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CRI Asks For County Money

By Staff | Dec 10, 2008

Community Resources Inc. submitted a letter to the Wetzel County Commission Tuesday requesting financial support in the amount of $20,000 during the next fiscal year.

The request came on the heels of a presentation by Teresa Shepard, community service director, and Heather McAbee, regional manager. The two outlined that the agency is dedicated to assisting Wetzel County residents that are in need. In the year 2008, there have been a total of 320 customers within the Wetzel County area that have received services, making a strong continuing presence of CRI in the community.

The agency has provided services in the areas of emergency utility and energy assistance, weatherization, and emergency necessities. It also has been able to provide employment and general education, as well as free income tax preparation, often helping people obtain the earned income tax credit.

Based on President-elect Obama’s new energy plan, Shepard said they anticipate the weatherization funding to double next year. Not only will that help more local homes become more efficient and save home owners money, but she anticipates that they will need to hire some more qualified people to do the weatherization work.

“Provide employment in the community is just another way that CRI assists Wetzel County residents,” said Shepard. “With the unemployment rate in this county of more than eight percent, utilizing available workers is essential to the Weatherization Program, as well as to strengthening the community.”

Employment applications for the Weatherization Assistance Program crews can be obtained through the local CRI office, 128 Main St., New Martinsville.

CRI’s Weatherization Assistance Program is offered in partnership with the Department of Energy to help increase energy efficiency to homes. Weatherization can provide nearly a $3 savings for every dollar invested in weatherization completion.

“Over a period of time, this can add up to hundreds of dollars in annual savings for recipients of this valuable service,” said Shepard. “Qualified individuals and families receive this assistance at no cost.”

Energy and heating costs continue to rise and residents of the entire state of West Virginia are feeling the effects of these increases. Within CRI’s service area, there has been a steady increase in the need for community services and CRI has expended efforts to meet those needs.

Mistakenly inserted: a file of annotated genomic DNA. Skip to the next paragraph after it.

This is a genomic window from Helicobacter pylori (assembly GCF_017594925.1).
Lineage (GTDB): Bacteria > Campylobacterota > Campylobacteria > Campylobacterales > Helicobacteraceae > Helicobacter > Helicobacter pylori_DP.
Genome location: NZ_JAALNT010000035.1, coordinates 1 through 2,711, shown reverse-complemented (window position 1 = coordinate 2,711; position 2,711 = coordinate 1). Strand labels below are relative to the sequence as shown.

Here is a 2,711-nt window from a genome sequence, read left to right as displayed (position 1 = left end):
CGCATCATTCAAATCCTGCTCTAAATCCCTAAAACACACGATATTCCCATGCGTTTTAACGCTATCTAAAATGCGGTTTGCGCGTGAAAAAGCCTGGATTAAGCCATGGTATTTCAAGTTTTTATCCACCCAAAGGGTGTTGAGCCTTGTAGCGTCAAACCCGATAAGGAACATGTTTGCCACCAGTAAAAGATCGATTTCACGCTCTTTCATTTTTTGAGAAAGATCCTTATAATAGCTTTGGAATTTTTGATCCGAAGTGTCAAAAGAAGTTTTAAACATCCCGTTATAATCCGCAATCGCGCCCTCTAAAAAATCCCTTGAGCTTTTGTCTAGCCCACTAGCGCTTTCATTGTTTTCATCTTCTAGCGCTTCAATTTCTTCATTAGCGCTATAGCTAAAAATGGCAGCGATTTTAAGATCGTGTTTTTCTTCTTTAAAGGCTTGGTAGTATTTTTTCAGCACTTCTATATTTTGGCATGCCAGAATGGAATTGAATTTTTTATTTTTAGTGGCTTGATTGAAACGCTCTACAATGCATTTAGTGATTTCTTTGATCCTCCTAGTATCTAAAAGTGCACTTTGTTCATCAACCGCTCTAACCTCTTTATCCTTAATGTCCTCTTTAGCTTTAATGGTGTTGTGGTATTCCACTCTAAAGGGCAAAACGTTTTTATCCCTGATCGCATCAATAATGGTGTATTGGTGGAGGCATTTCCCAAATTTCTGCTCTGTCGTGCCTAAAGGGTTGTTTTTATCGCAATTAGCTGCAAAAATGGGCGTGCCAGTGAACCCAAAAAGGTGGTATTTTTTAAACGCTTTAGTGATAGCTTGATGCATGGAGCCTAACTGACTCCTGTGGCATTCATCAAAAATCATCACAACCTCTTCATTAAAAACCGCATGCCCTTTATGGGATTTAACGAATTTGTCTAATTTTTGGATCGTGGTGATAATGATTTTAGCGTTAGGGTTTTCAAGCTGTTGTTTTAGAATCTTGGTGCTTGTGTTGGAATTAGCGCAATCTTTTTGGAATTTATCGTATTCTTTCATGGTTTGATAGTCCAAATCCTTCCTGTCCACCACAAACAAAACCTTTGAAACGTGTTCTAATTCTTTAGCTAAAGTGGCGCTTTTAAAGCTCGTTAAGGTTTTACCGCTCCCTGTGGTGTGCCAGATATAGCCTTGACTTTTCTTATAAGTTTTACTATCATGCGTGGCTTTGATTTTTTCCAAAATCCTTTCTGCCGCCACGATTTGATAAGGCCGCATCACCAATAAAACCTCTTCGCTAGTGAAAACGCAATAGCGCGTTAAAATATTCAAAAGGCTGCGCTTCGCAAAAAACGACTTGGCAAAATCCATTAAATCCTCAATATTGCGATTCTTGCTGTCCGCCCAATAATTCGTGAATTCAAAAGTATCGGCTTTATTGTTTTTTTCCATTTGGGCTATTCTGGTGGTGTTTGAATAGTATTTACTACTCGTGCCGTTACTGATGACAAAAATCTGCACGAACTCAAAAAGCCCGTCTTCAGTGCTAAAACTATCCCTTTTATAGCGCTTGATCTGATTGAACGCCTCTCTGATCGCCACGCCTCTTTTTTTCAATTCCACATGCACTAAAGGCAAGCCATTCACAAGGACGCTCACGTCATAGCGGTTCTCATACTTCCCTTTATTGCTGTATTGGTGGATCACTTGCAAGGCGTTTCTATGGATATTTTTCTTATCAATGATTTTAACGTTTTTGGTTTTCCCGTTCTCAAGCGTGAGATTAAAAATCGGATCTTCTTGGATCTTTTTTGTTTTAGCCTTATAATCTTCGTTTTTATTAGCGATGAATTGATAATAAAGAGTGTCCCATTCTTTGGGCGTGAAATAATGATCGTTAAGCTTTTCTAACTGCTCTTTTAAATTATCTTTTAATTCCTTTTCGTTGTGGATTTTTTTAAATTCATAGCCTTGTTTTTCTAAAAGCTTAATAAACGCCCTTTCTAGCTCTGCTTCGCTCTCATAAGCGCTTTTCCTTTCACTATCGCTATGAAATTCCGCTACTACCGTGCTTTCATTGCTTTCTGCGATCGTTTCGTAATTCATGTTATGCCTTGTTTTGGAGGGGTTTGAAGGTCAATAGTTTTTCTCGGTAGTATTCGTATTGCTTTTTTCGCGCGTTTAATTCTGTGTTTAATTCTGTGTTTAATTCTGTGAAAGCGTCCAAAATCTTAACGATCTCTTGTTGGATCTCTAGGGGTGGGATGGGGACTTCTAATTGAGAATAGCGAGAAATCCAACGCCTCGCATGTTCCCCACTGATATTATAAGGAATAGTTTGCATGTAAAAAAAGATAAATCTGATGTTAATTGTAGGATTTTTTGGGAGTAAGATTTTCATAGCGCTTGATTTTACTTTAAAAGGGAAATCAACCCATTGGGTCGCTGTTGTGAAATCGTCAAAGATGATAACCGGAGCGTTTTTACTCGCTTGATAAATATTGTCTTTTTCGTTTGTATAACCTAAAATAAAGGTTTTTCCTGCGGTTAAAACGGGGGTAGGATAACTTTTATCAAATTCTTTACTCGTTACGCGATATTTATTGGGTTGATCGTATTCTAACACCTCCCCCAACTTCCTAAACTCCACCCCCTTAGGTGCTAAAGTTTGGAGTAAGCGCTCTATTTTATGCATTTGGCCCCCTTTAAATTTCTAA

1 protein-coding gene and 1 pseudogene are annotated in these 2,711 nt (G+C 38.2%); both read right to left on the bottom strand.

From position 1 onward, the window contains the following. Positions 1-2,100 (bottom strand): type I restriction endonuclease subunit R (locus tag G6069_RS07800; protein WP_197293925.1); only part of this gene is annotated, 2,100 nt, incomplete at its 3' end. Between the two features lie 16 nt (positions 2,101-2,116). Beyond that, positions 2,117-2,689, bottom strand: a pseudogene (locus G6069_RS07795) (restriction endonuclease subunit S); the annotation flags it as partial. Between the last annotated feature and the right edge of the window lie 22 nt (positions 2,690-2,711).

In fact, in 2008 a total of 25 homes have received weatherization services. That is the highest number of weatherization projects in all of the 11 counties in the local CRI service area. “Our weatherization kick off really helped,” noted McAbee in CRI’s effort to spread the message about the program.

Nearly 5.5 million low-income houses have received weatherization services since 1976. However, there are more than 28 million homes that remain eligible for this service.

“The number of homes assisted in Wetzel County shows that there is a great need for weatherization service here,” said Shepard.

CRI also assists low-income families and individuals with other emergency programs, such as the Energy Crisis Intervention Program, which assists families with homes lacking functional heating and the Low-Income Energy Assistance Program, which helps families pay heating bills. CRI area service specialists can assist individuals with these programs and can often identify other services which may be helpful.

“We do expected dramatic increases in heating expenses this winter,” said Shepard.

For that very reason, Gov. Joe Manchin recently announced a Supplemental Regular Low Income Energy Assistance Program payment for West Virginia’s elderly, disabled, and low-income families who received a regular LIEAP payment for the current winter heating season. This assistance, noted Shepard, will give an automatic $200 payment to recipient’s home heating accounts. They are expected to be issued in mid- to late-January.To apply for heating assistance, local residents need to take proof of income and a bill from their main heating source to the CRI office. The office staff will help them determine eligibility and fill out any needed paperwork.

In another matter at Tuesday’s commission meeting, holiday hours were announced. The courthouse will be closed at noon Dec. 24 and remain closed through Dec. 27. The offices will also close at noon Dec. 31 and remain closed through Jan. 1.